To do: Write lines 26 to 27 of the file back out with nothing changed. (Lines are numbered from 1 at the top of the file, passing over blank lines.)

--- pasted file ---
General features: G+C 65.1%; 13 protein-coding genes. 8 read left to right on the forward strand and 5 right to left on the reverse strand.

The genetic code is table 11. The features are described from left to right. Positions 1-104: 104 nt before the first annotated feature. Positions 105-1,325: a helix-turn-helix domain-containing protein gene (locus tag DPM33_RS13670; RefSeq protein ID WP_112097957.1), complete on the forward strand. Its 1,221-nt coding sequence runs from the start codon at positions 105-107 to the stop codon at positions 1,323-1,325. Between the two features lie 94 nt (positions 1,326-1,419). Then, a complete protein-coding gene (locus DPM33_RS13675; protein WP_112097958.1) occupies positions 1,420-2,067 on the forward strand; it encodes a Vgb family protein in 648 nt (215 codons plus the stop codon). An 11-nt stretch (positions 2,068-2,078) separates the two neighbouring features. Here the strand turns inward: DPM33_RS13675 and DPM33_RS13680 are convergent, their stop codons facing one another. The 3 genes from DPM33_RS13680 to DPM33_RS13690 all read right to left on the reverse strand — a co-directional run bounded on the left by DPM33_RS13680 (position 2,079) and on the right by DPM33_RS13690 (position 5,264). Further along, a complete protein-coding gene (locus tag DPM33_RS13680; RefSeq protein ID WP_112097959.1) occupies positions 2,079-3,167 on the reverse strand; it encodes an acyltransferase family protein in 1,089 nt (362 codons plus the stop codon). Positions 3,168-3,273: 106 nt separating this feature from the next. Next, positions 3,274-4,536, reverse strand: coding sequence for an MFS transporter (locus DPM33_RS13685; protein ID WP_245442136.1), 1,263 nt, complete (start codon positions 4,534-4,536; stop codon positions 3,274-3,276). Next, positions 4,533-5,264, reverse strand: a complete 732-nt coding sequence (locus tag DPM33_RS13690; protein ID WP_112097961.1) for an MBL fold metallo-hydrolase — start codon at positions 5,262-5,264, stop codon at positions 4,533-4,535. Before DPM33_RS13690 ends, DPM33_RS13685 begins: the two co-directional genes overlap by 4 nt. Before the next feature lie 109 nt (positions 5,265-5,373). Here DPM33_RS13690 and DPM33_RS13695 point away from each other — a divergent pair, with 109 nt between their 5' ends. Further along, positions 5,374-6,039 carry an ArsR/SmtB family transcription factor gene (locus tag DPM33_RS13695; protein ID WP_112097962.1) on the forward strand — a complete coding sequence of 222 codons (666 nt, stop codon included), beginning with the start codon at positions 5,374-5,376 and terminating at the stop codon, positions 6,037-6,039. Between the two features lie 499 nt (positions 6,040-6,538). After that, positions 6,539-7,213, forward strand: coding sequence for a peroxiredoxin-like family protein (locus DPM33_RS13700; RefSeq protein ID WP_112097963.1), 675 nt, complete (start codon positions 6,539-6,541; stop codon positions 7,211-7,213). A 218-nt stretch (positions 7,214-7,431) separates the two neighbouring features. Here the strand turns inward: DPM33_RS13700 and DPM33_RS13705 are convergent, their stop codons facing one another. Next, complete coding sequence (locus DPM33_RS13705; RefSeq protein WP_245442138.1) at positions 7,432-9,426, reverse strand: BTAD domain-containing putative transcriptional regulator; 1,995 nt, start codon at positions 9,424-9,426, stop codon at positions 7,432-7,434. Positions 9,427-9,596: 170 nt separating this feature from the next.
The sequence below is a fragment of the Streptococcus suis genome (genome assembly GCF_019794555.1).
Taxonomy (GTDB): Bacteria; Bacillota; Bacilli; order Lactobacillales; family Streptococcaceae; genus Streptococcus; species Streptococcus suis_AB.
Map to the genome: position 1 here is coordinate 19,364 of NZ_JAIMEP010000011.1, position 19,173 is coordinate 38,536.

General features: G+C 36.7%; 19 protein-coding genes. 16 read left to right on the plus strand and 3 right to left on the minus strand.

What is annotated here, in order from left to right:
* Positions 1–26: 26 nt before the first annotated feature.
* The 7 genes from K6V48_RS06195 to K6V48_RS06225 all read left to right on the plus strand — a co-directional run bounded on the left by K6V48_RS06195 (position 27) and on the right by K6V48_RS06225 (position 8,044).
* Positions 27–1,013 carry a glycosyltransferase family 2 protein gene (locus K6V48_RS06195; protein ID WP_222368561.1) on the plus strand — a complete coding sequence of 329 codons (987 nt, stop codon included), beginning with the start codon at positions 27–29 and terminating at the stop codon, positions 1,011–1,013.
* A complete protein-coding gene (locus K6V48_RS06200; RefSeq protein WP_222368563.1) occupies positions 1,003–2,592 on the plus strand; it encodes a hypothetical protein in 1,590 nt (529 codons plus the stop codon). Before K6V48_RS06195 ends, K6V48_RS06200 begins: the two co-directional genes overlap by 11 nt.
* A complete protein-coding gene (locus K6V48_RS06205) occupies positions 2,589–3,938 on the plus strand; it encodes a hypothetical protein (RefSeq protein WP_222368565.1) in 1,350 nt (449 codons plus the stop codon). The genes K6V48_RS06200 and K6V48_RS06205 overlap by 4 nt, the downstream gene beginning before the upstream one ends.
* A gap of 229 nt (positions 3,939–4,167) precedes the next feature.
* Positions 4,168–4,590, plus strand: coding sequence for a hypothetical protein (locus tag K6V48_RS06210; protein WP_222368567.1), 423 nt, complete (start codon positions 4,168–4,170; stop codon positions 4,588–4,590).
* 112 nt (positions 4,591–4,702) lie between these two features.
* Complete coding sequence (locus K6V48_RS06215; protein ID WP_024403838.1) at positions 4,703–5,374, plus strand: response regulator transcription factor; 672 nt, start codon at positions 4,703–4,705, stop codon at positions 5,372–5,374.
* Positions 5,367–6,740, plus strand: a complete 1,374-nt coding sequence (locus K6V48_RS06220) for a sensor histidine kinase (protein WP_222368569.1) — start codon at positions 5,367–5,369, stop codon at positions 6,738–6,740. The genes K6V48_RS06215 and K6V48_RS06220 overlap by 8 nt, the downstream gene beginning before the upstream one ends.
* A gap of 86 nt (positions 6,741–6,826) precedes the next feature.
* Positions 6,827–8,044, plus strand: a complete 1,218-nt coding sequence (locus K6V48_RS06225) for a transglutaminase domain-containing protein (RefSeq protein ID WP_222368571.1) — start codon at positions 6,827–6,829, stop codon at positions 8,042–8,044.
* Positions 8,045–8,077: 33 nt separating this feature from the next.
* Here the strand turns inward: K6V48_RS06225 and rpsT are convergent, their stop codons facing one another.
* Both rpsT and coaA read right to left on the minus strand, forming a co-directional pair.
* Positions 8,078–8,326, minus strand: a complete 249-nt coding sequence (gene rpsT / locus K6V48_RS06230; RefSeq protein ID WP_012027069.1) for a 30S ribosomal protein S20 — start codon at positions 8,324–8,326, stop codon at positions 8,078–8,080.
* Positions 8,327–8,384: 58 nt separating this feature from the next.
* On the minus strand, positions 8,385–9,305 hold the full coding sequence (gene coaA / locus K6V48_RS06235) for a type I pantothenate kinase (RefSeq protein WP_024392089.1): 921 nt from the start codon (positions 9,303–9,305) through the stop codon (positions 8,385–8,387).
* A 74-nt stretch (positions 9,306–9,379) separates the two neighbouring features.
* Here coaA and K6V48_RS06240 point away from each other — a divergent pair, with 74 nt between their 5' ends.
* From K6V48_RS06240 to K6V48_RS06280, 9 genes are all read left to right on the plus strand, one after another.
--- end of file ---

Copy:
* A 74-nt stretch (positions 9,306–9,379) separates the two neighbouring features.
* Here coaA and K6V48_RS06240 point away from each other — a divergent pair, with 74 nt between their 5' ends.